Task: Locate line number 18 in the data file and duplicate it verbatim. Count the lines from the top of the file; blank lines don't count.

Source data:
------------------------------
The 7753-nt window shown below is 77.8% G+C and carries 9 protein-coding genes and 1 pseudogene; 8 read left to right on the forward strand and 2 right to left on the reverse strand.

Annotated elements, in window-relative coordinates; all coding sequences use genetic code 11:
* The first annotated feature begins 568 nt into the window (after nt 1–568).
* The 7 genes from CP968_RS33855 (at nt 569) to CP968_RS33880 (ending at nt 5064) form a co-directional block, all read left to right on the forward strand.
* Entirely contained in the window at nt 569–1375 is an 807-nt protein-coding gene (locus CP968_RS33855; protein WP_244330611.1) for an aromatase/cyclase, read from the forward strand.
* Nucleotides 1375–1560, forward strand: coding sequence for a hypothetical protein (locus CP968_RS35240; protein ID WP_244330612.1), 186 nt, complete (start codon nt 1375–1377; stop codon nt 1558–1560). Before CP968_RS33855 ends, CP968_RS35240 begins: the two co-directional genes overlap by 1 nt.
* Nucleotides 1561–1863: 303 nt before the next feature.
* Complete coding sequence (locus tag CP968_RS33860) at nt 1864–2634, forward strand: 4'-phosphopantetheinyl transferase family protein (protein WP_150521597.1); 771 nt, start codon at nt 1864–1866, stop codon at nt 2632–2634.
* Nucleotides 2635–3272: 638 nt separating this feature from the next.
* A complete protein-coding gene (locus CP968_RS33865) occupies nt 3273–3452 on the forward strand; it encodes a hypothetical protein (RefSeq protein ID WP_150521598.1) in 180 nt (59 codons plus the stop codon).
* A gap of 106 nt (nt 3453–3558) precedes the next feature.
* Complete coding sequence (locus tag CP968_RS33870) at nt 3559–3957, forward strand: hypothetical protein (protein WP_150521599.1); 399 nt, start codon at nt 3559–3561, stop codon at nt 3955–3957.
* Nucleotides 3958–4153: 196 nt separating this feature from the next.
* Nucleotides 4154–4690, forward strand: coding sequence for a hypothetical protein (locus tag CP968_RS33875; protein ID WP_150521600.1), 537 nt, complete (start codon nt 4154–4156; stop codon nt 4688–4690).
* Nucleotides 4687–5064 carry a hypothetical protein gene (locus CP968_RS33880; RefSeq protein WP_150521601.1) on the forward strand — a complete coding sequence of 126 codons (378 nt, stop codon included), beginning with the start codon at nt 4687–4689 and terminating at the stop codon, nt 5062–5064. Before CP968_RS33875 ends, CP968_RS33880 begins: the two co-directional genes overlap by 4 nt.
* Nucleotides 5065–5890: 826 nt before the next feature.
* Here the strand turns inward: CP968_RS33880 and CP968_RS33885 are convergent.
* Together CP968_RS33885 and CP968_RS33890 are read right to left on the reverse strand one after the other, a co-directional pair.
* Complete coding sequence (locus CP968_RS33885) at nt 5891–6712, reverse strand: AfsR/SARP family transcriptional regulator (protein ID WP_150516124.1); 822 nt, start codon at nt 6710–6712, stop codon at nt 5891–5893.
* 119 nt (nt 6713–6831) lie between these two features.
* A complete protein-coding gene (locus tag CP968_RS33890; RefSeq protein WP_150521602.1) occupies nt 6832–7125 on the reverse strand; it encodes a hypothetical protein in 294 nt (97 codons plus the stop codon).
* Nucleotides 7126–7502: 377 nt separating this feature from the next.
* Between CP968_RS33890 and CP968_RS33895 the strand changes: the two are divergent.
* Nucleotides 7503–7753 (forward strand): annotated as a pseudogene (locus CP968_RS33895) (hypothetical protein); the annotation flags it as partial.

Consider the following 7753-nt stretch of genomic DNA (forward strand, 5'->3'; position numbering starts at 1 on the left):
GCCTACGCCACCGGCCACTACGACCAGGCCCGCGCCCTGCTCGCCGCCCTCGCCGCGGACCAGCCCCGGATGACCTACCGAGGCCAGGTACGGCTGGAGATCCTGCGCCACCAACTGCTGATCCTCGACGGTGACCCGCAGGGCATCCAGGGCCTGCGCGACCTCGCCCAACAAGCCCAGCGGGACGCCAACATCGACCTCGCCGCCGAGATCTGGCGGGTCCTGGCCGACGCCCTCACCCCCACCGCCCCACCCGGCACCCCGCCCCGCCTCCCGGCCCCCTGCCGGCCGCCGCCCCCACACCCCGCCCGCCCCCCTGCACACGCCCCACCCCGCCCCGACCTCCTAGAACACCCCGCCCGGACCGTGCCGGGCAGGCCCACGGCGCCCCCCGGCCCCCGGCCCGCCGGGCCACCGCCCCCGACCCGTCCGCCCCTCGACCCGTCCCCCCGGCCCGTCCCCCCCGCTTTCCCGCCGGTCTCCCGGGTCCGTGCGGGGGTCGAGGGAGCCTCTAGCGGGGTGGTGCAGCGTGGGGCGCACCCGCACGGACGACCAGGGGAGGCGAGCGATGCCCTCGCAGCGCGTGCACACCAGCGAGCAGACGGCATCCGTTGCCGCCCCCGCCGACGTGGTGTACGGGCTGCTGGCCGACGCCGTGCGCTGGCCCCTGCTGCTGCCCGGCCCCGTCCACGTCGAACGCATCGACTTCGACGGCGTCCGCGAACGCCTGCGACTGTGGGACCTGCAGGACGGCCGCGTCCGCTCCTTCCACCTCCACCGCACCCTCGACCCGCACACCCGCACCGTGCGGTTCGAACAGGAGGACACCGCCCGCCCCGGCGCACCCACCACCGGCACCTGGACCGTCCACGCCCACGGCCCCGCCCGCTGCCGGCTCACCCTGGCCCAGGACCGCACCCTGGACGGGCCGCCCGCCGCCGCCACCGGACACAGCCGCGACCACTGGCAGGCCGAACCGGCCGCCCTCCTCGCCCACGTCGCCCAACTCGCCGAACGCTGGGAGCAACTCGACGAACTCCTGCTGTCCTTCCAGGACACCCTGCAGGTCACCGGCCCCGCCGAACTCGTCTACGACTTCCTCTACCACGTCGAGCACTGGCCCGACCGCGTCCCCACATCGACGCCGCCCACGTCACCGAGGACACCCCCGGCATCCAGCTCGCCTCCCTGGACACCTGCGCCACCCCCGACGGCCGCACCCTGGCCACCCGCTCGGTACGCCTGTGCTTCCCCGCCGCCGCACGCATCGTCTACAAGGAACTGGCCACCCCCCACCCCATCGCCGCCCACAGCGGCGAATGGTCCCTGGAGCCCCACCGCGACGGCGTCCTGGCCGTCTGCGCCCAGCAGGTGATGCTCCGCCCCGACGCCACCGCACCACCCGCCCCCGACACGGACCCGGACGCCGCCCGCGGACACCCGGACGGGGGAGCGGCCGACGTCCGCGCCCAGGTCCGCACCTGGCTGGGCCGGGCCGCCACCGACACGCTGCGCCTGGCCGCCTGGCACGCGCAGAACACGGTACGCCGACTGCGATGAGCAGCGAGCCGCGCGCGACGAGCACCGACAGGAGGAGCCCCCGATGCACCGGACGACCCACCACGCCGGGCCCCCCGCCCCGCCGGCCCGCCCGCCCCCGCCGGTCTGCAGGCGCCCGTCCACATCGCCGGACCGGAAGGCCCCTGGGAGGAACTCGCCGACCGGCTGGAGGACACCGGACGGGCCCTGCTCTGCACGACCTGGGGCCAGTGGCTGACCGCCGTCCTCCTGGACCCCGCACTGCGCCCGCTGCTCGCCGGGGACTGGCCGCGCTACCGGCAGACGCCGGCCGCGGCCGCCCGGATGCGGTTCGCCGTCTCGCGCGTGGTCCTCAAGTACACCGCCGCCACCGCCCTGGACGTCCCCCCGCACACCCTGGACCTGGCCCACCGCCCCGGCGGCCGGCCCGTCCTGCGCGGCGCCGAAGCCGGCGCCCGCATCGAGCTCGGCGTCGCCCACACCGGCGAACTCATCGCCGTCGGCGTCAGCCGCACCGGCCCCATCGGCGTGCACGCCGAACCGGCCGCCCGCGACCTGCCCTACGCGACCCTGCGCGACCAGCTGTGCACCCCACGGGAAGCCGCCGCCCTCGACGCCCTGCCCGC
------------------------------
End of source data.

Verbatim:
* Together CP968_RS33885 and CP968_RS33890 are read right to left on the reverse strand one after the other, a co-directional pair.